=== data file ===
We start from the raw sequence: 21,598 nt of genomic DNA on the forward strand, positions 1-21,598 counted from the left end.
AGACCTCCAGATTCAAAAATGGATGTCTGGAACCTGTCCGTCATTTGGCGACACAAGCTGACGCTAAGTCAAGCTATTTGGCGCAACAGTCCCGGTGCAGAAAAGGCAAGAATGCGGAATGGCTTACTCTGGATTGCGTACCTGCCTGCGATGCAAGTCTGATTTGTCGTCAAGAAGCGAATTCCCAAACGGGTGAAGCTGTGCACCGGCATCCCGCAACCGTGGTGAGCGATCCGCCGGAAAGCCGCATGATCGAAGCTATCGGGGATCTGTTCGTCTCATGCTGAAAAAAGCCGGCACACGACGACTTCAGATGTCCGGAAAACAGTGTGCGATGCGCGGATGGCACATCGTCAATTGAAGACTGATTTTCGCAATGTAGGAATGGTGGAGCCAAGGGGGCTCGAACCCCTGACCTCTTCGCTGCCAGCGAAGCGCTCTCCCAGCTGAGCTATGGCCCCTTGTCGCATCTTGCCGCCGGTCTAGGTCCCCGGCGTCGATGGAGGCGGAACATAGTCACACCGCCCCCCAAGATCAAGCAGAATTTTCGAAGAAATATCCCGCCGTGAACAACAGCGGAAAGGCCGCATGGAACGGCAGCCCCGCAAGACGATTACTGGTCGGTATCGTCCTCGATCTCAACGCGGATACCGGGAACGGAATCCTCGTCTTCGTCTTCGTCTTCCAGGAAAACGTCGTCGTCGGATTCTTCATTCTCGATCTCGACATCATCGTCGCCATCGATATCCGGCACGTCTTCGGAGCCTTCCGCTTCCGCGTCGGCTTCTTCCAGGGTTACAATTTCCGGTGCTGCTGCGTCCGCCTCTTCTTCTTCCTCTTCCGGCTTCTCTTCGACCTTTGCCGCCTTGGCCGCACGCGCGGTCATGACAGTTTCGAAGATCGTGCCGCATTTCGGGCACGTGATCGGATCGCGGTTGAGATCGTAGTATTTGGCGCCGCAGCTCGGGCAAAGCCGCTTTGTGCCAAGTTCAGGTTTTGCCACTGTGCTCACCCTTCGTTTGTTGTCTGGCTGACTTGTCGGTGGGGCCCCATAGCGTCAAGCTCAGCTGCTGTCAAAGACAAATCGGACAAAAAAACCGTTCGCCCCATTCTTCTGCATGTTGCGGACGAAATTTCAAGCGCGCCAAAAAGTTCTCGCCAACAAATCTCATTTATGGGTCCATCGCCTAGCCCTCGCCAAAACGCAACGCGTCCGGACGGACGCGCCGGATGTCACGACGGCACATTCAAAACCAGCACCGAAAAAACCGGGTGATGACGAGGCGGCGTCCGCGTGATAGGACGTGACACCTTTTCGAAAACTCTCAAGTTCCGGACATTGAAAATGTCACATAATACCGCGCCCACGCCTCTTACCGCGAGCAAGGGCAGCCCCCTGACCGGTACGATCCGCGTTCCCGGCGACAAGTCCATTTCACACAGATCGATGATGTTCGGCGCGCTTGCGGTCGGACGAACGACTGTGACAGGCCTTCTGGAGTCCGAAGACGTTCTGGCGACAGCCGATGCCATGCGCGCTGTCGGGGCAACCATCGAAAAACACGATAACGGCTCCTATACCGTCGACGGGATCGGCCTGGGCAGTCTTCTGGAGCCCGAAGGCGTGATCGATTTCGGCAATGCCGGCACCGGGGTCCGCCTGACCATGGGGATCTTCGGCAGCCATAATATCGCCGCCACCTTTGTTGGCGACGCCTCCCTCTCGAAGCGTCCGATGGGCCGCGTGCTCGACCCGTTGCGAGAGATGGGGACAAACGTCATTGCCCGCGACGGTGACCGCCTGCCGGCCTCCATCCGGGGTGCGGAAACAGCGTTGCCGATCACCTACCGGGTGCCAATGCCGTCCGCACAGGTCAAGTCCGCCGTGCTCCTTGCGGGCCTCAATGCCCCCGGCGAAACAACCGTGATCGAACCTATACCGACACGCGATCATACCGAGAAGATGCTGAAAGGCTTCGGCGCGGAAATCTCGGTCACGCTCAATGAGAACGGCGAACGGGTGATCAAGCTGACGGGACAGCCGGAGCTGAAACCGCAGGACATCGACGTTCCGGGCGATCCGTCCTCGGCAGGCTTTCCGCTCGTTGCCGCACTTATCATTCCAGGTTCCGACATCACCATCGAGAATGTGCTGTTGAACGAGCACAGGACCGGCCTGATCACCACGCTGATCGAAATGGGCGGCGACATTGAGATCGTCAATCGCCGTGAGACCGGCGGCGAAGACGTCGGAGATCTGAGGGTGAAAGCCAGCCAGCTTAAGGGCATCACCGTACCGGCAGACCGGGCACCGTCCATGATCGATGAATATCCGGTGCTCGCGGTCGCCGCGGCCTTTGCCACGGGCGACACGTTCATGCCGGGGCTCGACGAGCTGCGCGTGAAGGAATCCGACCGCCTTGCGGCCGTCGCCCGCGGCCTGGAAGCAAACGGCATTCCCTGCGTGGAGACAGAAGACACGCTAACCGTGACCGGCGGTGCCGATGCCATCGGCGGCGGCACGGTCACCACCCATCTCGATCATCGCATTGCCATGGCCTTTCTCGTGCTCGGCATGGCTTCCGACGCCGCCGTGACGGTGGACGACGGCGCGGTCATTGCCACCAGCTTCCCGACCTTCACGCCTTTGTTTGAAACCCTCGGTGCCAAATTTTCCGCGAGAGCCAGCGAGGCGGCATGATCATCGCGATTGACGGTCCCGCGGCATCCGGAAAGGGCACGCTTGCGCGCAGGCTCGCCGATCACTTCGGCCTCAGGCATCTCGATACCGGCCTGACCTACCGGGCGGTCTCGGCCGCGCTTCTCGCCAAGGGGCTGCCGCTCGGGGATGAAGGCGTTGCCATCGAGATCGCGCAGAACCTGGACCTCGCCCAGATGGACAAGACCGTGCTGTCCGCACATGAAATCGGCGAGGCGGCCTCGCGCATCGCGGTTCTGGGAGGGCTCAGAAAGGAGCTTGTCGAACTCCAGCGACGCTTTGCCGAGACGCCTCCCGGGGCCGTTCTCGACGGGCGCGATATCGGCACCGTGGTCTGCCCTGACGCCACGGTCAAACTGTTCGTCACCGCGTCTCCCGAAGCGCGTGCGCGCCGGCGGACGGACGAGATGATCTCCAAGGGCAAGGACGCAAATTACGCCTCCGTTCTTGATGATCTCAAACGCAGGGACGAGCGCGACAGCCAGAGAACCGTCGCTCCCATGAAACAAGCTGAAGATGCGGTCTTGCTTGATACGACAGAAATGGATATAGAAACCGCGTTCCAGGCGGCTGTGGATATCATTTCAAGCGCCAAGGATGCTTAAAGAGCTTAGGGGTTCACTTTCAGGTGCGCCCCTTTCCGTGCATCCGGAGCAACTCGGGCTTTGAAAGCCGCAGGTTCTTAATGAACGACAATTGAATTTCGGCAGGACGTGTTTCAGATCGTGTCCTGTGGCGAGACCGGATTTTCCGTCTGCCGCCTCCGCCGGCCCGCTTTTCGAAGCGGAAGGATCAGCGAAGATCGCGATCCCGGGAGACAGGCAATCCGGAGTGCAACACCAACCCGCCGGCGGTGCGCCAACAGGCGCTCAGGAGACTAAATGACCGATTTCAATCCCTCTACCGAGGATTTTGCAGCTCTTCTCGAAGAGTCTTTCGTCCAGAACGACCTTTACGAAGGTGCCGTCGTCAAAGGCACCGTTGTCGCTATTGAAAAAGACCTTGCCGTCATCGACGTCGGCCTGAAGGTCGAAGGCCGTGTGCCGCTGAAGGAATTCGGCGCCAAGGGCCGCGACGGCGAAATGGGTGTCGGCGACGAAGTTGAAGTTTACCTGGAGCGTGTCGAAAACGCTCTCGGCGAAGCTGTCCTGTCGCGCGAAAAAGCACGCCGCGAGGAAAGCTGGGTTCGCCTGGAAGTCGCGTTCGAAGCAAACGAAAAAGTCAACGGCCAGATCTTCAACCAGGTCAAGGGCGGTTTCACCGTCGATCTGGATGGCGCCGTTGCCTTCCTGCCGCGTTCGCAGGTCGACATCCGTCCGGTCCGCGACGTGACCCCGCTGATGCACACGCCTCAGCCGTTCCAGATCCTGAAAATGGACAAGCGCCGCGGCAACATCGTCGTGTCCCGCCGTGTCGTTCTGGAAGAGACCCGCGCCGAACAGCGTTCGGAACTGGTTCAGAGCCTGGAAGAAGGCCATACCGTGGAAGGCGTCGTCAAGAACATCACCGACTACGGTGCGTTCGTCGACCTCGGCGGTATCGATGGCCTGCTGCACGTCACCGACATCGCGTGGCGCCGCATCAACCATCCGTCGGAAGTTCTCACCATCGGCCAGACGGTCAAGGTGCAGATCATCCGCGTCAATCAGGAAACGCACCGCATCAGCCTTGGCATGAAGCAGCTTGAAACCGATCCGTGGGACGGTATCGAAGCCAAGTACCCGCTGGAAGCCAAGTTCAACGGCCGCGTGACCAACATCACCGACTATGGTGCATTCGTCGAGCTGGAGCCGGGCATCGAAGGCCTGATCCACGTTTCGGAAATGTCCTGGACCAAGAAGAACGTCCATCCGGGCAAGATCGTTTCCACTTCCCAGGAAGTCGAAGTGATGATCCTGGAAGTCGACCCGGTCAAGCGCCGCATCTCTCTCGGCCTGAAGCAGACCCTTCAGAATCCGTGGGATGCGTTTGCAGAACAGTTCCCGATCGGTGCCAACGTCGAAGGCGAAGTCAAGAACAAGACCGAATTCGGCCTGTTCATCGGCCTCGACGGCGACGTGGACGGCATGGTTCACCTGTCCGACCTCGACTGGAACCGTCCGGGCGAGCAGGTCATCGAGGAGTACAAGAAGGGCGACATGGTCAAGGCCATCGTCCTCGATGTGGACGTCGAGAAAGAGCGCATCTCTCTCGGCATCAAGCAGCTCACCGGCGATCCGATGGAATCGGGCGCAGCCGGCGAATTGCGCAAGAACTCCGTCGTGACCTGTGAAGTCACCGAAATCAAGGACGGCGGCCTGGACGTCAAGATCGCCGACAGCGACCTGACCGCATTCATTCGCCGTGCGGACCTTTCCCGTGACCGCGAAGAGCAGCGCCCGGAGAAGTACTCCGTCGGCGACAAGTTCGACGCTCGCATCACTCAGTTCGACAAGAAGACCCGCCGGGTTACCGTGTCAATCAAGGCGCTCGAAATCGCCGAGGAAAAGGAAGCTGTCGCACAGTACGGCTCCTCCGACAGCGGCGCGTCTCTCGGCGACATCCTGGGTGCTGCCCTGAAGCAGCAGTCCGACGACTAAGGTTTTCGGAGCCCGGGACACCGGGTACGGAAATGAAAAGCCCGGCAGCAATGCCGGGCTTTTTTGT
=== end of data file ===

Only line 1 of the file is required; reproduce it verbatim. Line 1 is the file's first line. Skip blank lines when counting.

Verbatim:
We start from the raw sequence: 21,598 nt of genomic DNA on the forward strand, positions 1-21,598 counted from the left end.